Background to The Canterbury Tales

February 11, 2009 at 9:20 pm Leave a comment

The Canterbury Tales and the Medieval Tradition of Encyclopedic Works.

The huge masterpiece by Chaucer, The Canterbury Tales, comes from a tradition of long, encyclopedic style works in the thirteenth and fourteenth centuries. Philosophers and theologians in the Middle Ages, particularly in the 12 and 1300s, wrote “sums” of all their knowledge concerning philosophy or theology. The most famous was Thomas Aquinas’s Summa Theologica, a work thousands of pages long, in many volumes, in which he professes an encyclopedia of Christian theology. Others, like Duns Scotus, did the same thing.

Chaucer, however, decided to write a fictional, poetic narrative to serve as an encyclopedia of human character. By having thirty pilgrims from many different walks of life tell a story on their way to the shrine, and a story back, Chaucer intended to cover the entire spectrum of character and humanity.

Chaucer’s Original and Gigantic Plan for the Work.

Chaucer’s original plan for The Canterbury Tales was to have 120 stories, two for each pilgrim to tell on the way to Canterbury, and two to tell on the way back. He never realized the complete project, having written twenty two stories instead. In fact, they never reach Canterbury in The Canterbury Tales, so the gigantic work in of itself is incomplete. Many scholars like to call each section of the work a “fragment.” If Chaucer had completed his original plan, the work would have been massive, probably about the size and scope of Aquinas’s Summa.

Needless to say, what we have is large as it is, and has come down to us as one of the most central works in English literature. Each of the tales is unique, and represents both the character who tells it, and an aspect of the moral, social and economic world in which they live.

Chaucer’s Revolutionary Use of “Character” in Literature.

One of the major contributions Chaucer made to English literature is the development and depiction of human character. Before and during Chaucer’s time, character was never very developed in literature. Characters in any piece of fiction or religious presentation tended to be “types,” meaning abstract representations of concepts, like Vice, Virtue, Patience, Charity, etc. Authors were never particularly interested in character in the sense of psychology like we are today. In fact, our modern notion of character is pretty distant even from Chaucer. It was not until Shakespeare that character truly becomes central to the literary experience, and he owed a lot to Chaucer’s depiction of character. Chaucer’s characters of the Wife of Bath and the Pardoner greatly influenced Shakespeare, and you can see echoes of them in many of his plays.

Don’t Confuse The Canterbury Tales with Literary Realism.

The fact that Chaucer forefronts characters and places them in a leveled and social world should not make us confuse his The Canterbury Tales with realism, a confusion that is easy to make. Although it is a significant development in literature that Chaucer depicts all walks of life in a common social setting and told from a familiar point of view (something I will discuss separately), the situation of the pilgrimage as he presents it is far from realism. None of these characters would ever have mingled together and engaged in such a prolonged activity as they do in The Canterbury Tales in the 1300s.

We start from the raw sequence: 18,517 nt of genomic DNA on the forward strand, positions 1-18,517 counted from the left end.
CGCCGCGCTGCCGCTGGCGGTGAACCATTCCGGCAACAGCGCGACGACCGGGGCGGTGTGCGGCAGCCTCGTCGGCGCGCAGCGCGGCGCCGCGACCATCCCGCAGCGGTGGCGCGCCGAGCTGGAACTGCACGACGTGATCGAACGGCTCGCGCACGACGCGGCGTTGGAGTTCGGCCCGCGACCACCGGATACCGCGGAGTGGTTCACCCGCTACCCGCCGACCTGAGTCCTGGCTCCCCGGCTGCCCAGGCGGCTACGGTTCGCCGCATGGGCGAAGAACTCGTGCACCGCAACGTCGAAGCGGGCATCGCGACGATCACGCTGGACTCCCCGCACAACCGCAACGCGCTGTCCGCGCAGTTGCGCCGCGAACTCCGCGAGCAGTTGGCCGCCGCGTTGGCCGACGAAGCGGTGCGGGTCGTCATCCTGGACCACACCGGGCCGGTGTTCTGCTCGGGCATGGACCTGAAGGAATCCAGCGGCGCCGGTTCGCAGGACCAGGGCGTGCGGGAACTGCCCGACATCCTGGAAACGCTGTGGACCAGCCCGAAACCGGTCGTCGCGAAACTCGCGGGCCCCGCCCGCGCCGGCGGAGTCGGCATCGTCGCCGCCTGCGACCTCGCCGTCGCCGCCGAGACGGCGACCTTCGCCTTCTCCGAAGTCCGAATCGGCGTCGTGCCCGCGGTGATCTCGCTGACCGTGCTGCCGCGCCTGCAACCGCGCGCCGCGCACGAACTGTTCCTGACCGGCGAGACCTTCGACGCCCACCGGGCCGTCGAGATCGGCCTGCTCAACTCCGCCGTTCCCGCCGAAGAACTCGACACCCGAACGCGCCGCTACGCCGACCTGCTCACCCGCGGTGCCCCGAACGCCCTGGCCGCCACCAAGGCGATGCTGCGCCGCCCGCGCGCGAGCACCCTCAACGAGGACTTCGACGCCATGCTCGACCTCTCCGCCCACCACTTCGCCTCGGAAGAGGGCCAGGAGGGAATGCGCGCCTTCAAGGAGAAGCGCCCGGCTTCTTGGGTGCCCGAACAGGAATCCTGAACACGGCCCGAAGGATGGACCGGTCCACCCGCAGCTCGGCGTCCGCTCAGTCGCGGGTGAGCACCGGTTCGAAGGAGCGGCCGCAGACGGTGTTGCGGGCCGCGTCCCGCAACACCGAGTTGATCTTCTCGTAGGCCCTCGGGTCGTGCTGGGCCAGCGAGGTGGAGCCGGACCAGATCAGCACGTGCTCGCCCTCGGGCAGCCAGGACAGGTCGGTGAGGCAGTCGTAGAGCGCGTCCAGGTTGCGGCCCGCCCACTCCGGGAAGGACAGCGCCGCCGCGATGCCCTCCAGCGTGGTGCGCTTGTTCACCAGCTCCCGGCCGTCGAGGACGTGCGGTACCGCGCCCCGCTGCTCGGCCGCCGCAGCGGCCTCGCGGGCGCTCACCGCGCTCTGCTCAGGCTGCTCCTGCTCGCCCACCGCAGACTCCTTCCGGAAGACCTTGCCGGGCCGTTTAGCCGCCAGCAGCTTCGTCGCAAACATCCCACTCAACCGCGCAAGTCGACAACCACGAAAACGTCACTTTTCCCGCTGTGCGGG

The Convention of the Framed-Narrative, or the Framing-tale.

Pilgrimages were very common, and Chaucer uses one as a convention by which to gather many different personages together, and to create a situation by which they can deliver different stories. The convention of a group of people telling each other stories in order to kill time has a long tradition, and has appeared in many works of literature up until today. A work of fiction in which the plot involves a story or stories told by a character(s) within the narrative is known as a framing tale, or today a framed narrative. In his travels through Italy, it is highly likely that Chaucer had been influenced by Boccaccio’s Decameron. The narrative is about a group of people stuck together in a dwelling in quarantine because of the plague, and they decide to pass the time by telling each other stories.

The Legacy of Framed Narratives

One of the most famous modern framed narratives is Joseph Conrad’s The Heart of Darkness. The enigmatic seaman, Marlow, tells the crew of a ship docked in the Thames waiting for the tide to rise, his story of leading a crew on a ship traveling into the heart of the Congo to retrieve the mad engineer of an ivory outpost, Kurtz.

Of course, television sitcoms love to use the framing-tale technique when the characters are holed up somewhere, or need to pass the time, and each one tells a story from the past. Movies, too, like to use framed narratives. One that comes to mind at this moment is The Princess Bride.

Entry filed under: British Literature.

The Fall of Man: The Major Masterplot in Literature of the Middle Ages. Questions for Reading, Thinking and Responding to the General Prologue of The Canterbury Tales.

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